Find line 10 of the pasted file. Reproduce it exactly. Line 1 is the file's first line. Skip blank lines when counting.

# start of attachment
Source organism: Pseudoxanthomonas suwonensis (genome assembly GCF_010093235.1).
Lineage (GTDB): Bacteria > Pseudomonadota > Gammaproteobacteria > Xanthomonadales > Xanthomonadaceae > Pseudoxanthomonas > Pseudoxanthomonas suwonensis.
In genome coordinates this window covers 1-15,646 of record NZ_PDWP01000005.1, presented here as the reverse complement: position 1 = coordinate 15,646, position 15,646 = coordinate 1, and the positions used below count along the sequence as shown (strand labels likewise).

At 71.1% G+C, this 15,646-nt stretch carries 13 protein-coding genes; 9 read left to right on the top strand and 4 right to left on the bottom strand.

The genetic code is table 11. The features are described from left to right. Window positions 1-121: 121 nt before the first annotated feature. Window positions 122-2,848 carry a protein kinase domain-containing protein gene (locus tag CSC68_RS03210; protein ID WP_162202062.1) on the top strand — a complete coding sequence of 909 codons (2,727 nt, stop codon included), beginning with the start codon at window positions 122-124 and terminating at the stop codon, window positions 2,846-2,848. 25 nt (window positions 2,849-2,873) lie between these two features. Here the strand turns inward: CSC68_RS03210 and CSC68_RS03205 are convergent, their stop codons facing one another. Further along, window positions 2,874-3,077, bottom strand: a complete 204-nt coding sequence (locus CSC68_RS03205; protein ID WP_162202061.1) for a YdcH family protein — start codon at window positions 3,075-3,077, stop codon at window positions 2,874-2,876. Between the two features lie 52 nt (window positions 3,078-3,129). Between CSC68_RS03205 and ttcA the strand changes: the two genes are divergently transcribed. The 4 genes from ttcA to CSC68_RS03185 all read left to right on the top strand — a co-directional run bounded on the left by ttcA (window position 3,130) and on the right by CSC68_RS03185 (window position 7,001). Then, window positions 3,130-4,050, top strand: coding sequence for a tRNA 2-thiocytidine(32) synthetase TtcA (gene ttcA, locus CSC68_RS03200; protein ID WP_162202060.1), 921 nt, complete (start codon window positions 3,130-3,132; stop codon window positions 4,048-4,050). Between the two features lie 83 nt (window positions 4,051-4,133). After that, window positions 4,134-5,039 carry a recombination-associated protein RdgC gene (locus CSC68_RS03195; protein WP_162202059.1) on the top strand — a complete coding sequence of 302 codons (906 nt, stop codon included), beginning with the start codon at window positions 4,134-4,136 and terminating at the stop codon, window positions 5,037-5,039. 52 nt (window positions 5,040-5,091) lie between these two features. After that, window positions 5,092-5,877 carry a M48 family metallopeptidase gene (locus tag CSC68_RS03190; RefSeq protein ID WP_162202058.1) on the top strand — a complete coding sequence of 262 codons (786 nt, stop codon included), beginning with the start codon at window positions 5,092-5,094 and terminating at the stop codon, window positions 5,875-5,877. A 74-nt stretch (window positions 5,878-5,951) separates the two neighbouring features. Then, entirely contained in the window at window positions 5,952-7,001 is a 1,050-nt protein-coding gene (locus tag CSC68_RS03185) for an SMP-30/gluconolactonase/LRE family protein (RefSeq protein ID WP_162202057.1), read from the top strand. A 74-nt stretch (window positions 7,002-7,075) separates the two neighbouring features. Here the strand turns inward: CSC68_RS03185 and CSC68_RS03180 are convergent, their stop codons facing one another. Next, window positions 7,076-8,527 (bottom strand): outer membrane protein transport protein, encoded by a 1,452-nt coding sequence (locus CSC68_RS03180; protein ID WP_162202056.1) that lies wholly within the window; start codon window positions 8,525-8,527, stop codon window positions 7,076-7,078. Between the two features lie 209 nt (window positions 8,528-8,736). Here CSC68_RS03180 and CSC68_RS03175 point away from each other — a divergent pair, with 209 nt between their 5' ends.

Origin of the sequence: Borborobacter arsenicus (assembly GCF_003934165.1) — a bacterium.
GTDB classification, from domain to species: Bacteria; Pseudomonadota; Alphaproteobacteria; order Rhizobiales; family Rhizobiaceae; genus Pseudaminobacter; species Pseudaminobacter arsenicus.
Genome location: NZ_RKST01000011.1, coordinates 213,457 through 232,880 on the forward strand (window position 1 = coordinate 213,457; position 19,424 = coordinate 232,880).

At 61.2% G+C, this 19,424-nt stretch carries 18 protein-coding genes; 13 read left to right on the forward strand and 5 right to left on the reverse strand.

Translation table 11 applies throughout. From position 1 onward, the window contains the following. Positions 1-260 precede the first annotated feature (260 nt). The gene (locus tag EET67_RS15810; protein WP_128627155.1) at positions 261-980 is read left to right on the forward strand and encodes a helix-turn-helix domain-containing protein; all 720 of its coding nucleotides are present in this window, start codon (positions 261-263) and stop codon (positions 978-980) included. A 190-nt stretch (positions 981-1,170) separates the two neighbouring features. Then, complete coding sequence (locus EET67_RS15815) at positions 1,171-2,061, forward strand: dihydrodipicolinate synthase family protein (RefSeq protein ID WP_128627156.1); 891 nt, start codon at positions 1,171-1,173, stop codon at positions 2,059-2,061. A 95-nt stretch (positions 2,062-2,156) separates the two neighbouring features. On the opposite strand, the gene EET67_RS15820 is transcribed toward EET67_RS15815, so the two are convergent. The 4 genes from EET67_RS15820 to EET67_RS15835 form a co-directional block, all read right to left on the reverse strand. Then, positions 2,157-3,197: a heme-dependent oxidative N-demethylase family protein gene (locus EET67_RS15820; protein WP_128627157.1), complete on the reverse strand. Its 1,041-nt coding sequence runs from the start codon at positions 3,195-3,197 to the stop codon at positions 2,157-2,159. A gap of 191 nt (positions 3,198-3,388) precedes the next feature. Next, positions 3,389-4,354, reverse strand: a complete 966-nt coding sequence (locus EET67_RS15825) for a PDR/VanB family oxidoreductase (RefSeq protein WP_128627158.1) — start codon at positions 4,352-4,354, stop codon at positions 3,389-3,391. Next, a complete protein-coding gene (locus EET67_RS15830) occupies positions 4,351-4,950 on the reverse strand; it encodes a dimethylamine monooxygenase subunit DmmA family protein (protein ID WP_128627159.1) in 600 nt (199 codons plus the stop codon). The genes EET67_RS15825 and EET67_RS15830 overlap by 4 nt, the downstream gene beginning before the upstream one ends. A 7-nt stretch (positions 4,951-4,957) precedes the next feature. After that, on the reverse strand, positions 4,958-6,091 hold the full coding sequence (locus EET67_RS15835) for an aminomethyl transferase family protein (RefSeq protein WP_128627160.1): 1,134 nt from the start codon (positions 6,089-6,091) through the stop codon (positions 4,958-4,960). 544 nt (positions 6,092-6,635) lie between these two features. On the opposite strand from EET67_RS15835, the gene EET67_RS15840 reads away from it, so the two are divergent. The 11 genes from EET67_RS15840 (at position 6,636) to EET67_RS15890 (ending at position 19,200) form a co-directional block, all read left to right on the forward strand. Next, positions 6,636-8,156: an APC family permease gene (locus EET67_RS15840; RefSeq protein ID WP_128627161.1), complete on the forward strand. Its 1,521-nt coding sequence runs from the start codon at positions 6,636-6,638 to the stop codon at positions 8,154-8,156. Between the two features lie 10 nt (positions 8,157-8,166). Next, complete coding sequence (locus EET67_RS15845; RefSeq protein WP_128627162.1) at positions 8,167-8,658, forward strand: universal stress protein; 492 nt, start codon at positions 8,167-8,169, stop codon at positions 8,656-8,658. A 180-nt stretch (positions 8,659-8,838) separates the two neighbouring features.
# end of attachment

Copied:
Translation table 11 applies throughout. From position 1 onward, the window contains the following. Positions 1-260 precede the first annotated feature (260 nt). The gene (locus tag EET67_RS15810; protein WP_128627155.1) at positions 261-980 is read left to right on the forward strand and encodes a helix-turn-helix domain-containing protein; all 720 of its coding nucleotides are present in this window, start codon (positions 261-263) and stop codon (positions 978-980) included. A 190-nt stretch (positions 981-1,170) separates the two neighbouring features. Then, complete coding sequence (locus EET67_RS15815) at positions 1,171-2,061, forward strand: dihydrodipicolinate synthase family protein (RefSeq protein ID WP_128627156.1); 891 nt, start codon at positions 1,171-1,173, stop codon at positions 2,059-2,061. A 95-nt stretch (positions 2,062-2,156) separates the two neighbouring features. On the opposite strand, the gene EET67_RS15820 is transcribed toward EET67_RS15815, so the two are convergent. The 4 genes from EET67_RS15820 to EET67_RS15835 form a co-directional block, all read right to left on the reverse strand. Then, positions 2,157-3,197: a heme-dependent oxidative N-demethylase family protein gene (locus EET67_RS15820; protein WP_128627157.1), complete on the reverse strand. Its 1,041-nt coding sequence runs from the start codon at positions 3,195-3,197 to the stop codon at positions 2,157-2,159. A gap of 191 nt (positions 3,198-3,388) precedes the next feature. Next, positions 3,389-4,354, reverse strand: a complete 966-nt coding sequence (locus EET67_RS15825) for a PDR/VanB family oxidoreductase (RefSeq protein WP_128627158.1) — start codon at positions 4,352-4,354, stop codon at positions 3,389-3,391. Next, a complete protein-coding gene (locus EET67_RS15830) occupies positions 4,351-4,950 on the reverse strand; it encodes a dimethylamine monooxygenase subunit DmmA family protein (protein ID WP_128627159.1) in 600 nt (199 codons plus the stop codon). The genes EET67_RS15825 and EET67_RS15830 overlap by 4 nt, the downstream gene beginning before the upstream one ends. A 7-nt stretch (positions 4,951-4,957) precedes the next feature. After that, on the reverse strand, positions 4,958-6,091 hold the full coding sequence (locus EET67_RS15835) for an aminomethyl transferase family protein (RefSeq protein WP_128627160.1): 1,134 nt from the start codon (positions 6,089-6,091) through the stop codon (positions 4,958-4,960). 544 nt (positions 6,092-6,635) lie between these two features. On the opposite strand from EET67_RS15835, the gene EET67_RS15840 reads away from it, so the two are divergent. The 11 genes from EET67_RS15840 (at position 6,636) to EET67_RS15890 (ending at position 19,200) form a co-directional block, all read left to right on the forward strand. Next, positions 6,636-8,156: an APC family permease gene (locus EET67_RS15840; RefSeq protein ID WP_128627161.1), complete on the forward strand. Its 1,521-nt coding sequence runs from the start codon at positions 6,636-6,638 to the stop codon at positions 8,154-8,156. Between the two features lie 10 nt (positions 8,157-8,166). Next, complete coding sequence (locus EET67_RS15845; RefSeq protein WP_128627162.1) at positions 8,167-8,658, forward strand: universal stress protein; 492 nt, start codon at positions 8,167-8,169, stop codon at positions 8,656-8,658. A 180-nt stretch (positions 8,659-8,838) separates the two neighbouring features.